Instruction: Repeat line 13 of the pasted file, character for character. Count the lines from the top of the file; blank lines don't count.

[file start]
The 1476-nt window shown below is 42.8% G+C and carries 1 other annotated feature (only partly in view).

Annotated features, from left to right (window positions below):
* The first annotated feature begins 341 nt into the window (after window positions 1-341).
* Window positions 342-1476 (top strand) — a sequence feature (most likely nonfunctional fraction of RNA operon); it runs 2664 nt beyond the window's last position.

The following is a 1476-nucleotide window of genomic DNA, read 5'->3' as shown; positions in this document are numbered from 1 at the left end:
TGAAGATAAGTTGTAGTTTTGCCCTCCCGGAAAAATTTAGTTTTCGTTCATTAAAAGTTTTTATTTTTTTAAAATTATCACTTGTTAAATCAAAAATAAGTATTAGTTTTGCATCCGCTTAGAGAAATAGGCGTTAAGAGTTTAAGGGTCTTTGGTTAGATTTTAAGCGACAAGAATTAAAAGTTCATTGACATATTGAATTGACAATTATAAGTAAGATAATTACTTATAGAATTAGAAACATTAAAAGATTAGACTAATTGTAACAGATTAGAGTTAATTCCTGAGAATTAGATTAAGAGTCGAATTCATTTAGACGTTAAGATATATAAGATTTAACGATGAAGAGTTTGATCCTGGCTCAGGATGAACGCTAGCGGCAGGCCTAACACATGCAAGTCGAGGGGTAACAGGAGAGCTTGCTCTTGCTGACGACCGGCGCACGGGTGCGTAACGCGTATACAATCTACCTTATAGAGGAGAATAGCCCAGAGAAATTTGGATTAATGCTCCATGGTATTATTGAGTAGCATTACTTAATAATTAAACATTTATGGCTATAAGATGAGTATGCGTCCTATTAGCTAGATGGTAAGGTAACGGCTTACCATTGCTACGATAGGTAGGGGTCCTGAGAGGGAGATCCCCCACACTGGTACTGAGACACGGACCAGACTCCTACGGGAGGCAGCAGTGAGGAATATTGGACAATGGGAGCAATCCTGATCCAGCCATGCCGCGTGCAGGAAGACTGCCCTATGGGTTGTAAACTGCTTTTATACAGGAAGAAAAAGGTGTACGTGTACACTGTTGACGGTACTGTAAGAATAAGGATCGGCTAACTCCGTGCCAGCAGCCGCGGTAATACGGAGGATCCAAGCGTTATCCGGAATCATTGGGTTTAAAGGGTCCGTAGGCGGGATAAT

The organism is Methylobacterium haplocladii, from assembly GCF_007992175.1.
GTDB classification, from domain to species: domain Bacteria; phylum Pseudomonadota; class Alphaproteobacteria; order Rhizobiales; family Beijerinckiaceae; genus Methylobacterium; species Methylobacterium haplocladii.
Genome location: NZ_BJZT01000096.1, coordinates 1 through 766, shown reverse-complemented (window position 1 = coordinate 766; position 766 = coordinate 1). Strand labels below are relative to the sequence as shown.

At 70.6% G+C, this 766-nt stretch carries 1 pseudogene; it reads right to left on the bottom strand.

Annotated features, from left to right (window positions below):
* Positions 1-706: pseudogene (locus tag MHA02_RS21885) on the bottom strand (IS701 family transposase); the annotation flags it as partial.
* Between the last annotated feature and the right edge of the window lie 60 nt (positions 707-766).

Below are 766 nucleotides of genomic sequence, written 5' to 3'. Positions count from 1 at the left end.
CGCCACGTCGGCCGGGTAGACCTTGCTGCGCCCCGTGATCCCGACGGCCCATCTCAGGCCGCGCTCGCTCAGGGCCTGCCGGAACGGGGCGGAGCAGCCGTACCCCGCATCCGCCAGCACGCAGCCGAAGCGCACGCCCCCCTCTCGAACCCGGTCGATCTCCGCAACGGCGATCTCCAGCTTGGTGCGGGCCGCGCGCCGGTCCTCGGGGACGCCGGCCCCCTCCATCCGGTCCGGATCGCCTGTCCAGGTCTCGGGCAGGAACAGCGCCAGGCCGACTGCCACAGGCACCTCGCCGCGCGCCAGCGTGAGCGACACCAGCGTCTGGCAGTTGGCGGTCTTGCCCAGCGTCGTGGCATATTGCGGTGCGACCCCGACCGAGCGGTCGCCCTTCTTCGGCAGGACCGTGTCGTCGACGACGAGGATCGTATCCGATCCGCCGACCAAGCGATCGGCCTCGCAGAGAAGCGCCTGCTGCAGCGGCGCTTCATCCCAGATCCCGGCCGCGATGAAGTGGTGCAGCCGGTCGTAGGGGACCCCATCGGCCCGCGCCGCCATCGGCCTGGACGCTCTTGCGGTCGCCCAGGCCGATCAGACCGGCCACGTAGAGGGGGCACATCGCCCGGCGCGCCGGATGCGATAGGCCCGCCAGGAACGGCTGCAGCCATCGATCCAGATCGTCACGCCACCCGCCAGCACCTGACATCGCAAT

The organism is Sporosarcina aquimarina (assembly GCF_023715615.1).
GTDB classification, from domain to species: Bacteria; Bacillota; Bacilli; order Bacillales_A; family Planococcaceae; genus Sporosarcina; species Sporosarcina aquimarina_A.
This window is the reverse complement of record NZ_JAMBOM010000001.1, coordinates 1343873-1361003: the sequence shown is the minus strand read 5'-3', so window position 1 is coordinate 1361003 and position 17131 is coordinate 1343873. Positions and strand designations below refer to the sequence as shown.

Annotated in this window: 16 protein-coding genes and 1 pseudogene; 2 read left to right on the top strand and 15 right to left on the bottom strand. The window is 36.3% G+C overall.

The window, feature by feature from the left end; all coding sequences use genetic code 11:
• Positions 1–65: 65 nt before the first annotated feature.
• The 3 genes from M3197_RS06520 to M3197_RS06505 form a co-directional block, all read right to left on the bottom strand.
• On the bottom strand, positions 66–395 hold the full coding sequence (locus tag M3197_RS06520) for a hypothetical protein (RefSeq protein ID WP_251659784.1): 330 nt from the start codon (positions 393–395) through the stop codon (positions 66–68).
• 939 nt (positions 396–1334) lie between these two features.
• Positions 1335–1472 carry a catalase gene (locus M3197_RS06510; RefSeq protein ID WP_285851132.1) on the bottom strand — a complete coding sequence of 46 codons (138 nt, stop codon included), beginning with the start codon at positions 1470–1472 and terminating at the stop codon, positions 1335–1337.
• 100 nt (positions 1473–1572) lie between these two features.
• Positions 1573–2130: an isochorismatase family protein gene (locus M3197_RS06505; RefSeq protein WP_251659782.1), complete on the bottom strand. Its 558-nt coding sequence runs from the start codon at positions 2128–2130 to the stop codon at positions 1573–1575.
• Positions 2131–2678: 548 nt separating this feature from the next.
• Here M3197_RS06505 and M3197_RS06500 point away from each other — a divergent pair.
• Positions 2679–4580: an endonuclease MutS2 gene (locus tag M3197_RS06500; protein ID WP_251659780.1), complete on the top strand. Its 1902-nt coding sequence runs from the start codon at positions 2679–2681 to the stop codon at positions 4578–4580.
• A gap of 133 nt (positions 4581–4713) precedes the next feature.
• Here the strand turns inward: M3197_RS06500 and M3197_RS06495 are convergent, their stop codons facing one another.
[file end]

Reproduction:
* Between the last annotated feature and the right edge of the window lie 60 nt (positions 707-766).